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Racial Funding Gap Shows Black Business Owners Are Shut Out From Accessing Capital

There are great inequities in entrepreneurship — as with so many other aspects of life in the United States. One of the most obvious examples of this is that business owners of color — as well as women business owners and other overlooked entrepreneurial communities — are not able to access the same financial resources that white, male business owners obtain regularly.

In analyzing data made public by the Federal Reserve, as well as other research and analysis from experts in the field of entrepreneurial inequality, this report demonstrates that in virtually every way that it is possible to measure, there is a gap between the financing that white small-business owners receive and the financing that Black, Latinx and Asian business owners receive.

6 key takeaways on the racial funding gap

BIPOC receive less business financing, less often and at higher rates: According to the Federal Reserve, 80.2% of white business owners receive at least a percentage of the funding they request from a bank, compared to 66.4% of BIPOC (Black, indigenous or person of color) business owners. Another study found that the average loan size for small white-owned firms was over $30,000 higher than for small BIPOC-owned firms. And according to a report from the Minority Business Development Agency, “minority firms paid 7.8% [in interest] on average for loans, compared with 6.4% for non-minority firms.”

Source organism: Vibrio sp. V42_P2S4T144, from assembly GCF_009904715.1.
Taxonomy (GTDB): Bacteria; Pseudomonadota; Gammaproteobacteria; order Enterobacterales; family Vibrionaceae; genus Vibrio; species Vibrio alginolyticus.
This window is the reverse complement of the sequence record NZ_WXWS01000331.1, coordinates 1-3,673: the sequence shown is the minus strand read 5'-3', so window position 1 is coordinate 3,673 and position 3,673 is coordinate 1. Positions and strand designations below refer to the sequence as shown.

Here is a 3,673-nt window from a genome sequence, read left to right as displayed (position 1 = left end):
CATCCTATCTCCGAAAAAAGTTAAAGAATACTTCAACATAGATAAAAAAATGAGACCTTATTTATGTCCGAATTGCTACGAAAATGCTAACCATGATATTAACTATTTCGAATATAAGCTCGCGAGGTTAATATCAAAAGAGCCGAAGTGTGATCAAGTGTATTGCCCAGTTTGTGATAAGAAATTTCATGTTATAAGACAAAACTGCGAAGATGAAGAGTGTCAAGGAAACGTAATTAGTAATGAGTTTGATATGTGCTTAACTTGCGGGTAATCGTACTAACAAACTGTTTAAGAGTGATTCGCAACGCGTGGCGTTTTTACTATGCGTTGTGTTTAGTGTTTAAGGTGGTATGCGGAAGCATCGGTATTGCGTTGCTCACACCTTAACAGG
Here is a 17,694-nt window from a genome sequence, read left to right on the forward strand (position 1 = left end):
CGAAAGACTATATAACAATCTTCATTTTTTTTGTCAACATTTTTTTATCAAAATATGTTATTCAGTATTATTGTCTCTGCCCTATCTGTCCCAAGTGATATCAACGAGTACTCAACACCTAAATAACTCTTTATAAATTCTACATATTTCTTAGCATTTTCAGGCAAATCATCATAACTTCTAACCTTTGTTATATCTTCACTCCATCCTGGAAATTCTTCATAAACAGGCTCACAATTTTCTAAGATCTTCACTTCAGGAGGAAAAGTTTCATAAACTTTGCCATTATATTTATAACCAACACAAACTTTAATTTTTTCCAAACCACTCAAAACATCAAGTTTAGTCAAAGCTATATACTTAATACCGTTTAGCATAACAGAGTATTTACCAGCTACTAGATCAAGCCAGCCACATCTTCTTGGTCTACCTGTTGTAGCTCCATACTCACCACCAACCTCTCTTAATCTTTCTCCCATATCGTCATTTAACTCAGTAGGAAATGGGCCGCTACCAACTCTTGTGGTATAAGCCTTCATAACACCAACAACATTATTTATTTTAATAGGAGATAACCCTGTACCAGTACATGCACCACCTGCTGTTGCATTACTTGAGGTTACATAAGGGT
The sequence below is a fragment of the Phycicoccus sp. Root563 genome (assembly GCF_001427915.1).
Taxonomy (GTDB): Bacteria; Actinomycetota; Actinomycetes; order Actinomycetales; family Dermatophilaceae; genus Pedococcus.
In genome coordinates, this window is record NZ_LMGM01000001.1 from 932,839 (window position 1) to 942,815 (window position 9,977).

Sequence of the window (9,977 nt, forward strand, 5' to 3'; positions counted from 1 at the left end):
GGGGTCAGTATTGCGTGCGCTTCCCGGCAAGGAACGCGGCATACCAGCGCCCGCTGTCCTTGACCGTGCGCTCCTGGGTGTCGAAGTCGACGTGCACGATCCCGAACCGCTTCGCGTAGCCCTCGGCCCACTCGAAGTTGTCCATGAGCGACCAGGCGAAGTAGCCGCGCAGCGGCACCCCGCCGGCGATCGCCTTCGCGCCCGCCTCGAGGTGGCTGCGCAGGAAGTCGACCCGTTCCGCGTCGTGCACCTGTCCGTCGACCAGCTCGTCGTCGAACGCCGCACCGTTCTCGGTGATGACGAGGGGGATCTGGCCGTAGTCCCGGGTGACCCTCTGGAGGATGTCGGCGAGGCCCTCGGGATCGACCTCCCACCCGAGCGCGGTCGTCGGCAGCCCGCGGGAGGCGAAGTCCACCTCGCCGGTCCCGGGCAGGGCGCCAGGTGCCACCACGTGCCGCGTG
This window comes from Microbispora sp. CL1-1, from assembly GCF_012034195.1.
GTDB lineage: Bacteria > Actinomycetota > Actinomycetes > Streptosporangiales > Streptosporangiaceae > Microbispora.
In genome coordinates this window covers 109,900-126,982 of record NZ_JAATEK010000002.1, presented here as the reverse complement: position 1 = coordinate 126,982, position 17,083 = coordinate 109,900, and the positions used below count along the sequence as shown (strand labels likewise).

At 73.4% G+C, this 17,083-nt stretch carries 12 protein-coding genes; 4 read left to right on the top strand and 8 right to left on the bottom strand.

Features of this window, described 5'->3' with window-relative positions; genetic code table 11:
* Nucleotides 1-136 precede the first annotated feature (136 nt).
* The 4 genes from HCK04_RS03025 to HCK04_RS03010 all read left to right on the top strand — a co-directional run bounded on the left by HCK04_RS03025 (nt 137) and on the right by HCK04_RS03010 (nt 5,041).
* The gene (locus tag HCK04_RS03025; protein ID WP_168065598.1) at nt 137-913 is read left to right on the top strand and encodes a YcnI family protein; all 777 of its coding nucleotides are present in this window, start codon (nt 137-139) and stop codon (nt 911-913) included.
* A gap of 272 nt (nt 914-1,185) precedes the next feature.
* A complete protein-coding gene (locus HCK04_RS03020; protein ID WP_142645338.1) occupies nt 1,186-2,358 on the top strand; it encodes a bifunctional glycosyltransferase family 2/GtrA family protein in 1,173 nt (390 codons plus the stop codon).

Banks subject BIPOC to more scrutiny than they do white business owners: One audit study found that in comparison to white applicants, BIPOC applying for bank loans were more often asked to show business financial statements, income tax returns, bank account information, personal financial asset details,and credit card debt. They were also offered less frequent assistance in filling out loan applications.

Online lenders approve loans to white business owners more often: Online lenders typically have less stringent qualifications for loan approval than banks, and their processes should remove the possibility of in-person bias. But while 82.1% of white business owners are approved by online lenders, both Black and Hispanic business owners still trail in approval rates, coming in at 67.2% and 71.5%, respectively.

Black-owned startups receive a small fraction of the outside equity white startups receive: Research shows that white-owned startups have an average of $18,500 in outside equity at the founding, compared to just $500 for Black-owned startups.

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